And he did try; and the master seemed to appreciate his endeavours, and to accept them as a peace-offering, thus showing that he really was the better for the punishment he had received.
It would be great injustice to Mr Malison to judge him by the feeling of the present day. It was the custom of the time and of the country to use the tawse unsparingly; for law having been, and still, in a great measure, being, the highest idea generated of the divine by the ordinary Scotch mind, it must be supported, at all risks even, by means of the leather strap. In the hands of a wise and even-tempered man, no harm could result from the use of this instrument of justice; but in the hands of a fierce-tempered and therefore changeable man, of small moral stature, and liable to prejudices and offence, it became the means of unspeakable injury to those under his care; not the least of which was the production, in delicate natures, of doubt and hesitancy, sometimes deepening into cowardice and lying.
Mr Malison had nothing of the childlike in himself, and consequently never saw the mind of the child whose person he was assailing with a battery of excruciating blows. A man ought to be able to endure grief suffering wrongfully, and be none the worse; but who dares demand that of a child? Well it is for such masters that even they are judged by the heart of a father, and not by the law of a king, that worst of all the fictions of an ignorant and low theology. And if they must receive punishment, at least it will not be the heartless punishment which they inflicted on the boys and girls under their law.
Annie began to be regarded as a protegee of Alec Forbes, and as Alec was a favourite with most of his schoolfellows, and was feared where he was not loved, even her cousins began to look upon her with something like respect, and mitigate their persecutions. But she did not therefore become much more reconciled to her position; for the habits and customs of her home were distasteful to her, and its whole atmosphere uncongenial. Nor could it have been otherwise in any house where the entire anxiety was, first, to make money, and next, not to spend it. The heads did not in the least know that they were unkind to her. On the contrary, Bruce thought himself a pattern of generosity if he gave her a scrap of string; and Mrs Bruce, when she said to inquiring gossips "The bairn's like ither bairns—she's weel eneuch," thought herself a pattern of justice or even of forbearance. But both were jealous of her, in relation to their own children; and when Mrs Forbes sent for her one Saturday, soon after her first visit, they hardly concealed their annoyance at the preference shown her by one who was under such great obligation to the parents of other children every way superior to her whose very presence somehow or other made them uncomfortable.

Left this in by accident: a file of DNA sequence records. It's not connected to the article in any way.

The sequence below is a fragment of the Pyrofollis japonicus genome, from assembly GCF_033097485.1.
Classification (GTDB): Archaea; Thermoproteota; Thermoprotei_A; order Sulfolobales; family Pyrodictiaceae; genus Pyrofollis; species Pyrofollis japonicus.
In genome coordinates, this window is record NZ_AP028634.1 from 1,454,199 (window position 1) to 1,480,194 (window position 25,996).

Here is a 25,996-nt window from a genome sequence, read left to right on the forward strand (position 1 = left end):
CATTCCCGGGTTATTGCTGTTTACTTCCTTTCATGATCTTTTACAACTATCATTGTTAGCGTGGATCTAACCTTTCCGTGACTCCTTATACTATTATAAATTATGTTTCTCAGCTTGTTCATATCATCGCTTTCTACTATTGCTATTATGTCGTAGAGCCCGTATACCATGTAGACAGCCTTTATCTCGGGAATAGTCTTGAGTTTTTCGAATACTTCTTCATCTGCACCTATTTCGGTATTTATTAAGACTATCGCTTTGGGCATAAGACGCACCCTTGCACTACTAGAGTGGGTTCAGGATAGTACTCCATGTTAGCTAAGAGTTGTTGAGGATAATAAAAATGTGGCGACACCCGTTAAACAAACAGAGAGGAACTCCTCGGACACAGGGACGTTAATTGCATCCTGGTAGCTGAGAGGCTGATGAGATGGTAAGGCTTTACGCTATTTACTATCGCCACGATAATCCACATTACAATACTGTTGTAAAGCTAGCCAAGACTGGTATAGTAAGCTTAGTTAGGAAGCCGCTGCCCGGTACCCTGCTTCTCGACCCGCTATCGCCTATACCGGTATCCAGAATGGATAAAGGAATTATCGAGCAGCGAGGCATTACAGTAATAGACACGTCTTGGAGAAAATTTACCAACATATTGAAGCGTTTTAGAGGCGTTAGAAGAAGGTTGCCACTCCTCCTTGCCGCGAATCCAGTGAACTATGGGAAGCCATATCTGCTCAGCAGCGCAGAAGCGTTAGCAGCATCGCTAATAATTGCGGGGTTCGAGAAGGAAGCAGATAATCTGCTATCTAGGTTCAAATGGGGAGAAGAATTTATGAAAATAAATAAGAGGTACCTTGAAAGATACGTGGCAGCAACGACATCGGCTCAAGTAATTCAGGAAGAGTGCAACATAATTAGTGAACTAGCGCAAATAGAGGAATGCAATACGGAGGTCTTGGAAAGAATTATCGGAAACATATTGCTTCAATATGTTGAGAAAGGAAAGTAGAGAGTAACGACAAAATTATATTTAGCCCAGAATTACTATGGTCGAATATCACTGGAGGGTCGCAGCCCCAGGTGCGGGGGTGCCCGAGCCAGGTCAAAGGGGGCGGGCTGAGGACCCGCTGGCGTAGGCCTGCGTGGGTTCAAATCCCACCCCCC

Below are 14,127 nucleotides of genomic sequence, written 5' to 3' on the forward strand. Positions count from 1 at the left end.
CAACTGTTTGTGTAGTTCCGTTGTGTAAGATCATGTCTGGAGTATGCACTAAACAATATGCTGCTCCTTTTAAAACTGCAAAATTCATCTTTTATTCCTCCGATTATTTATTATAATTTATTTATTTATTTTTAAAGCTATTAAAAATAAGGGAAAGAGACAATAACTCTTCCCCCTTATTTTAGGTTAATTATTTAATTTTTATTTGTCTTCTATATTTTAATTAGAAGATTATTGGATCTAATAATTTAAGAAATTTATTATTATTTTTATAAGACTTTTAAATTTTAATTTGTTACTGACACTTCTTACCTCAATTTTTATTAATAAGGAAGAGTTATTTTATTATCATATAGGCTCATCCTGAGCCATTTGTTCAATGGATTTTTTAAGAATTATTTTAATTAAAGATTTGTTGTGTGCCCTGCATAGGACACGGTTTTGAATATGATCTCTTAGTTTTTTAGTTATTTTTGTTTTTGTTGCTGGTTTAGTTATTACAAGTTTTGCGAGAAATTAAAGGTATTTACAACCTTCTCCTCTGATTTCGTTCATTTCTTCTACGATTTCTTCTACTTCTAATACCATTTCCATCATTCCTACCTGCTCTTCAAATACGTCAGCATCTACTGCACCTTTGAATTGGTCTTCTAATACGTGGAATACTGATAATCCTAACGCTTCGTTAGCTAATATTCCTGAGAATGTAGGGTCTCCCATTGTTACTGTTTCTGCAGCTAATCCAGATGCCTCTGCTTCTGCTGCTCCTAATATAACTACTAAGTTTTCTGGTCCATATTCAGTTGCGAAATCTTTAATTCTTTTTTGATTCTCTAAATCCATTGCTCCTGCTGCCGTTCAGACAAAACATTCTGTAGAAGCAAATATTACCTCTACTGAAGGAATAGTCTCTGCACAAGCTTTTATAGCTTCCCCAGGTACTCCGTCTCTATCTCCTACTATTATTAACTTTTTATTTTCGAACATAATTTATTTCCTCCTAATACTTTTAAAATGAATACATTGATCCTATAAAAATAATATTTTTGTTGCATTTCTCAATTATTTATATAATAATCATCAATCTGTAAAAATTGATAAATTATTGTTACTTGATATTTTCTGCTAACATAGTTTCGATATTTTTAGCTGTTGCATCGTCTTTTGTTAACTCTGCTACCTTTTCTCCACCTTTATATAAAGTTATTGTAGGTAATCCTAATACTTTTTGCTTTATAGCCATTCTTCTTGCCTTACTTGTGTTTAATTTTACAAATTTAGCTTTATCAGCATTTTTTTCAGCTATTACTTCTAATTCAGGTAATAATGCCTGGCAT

The winter drew on—a season as different from the summer in those northern latitudes, as if it belonged to another solar system. Cold and stormy, it is yet full of delight for all beings that can either romp, sleep, or think it through. But alas for the old and sickly, in poor homes, with scanty food and firing! Little children suffer too, though the gift of forgetfulness does for them what the gift of faith does for their parents—helps them over many troubles, besides tingling fingers and stony feet. There would be many tracks of those small feet in the morning snow, leading away across the fresh-fallen clouds from the house and cottage doors; for the barbarity of morning-school, that is, an hour and a half of dreary lessons before breakfast, was in full operation at Glamerton.
The winter came. One morning, all the children awoke, and saw a white world around them. Alec jumped out of bed in delight. It was a sunny, frosty morning. The snow had fallen all night, with its own silence, and no wind had interfered with the gracious alighting of the feathery water. Every branch, every twig, was laden with its sparkling burden of down-flickered flakes, and threw long lovely shadows on the smooth featureless dazzle below. Away, away, stretched the outspread glory, the only darkness in it being the line of the winding river. All the snow that fell on it vanished, as death and hell shall one day vanish in the fire of God. It flowed on, black through its banks of white. Away again stretched the shine to the town, where every roof had the sheet that was let down from heaven spread over it, and the streets lay a foot deep in yet unsullied snow, soon, like the story of the ages, to be trampled, soiled, wrought, and driven with human feet, till, at last, God's strong sun would wipe it all away.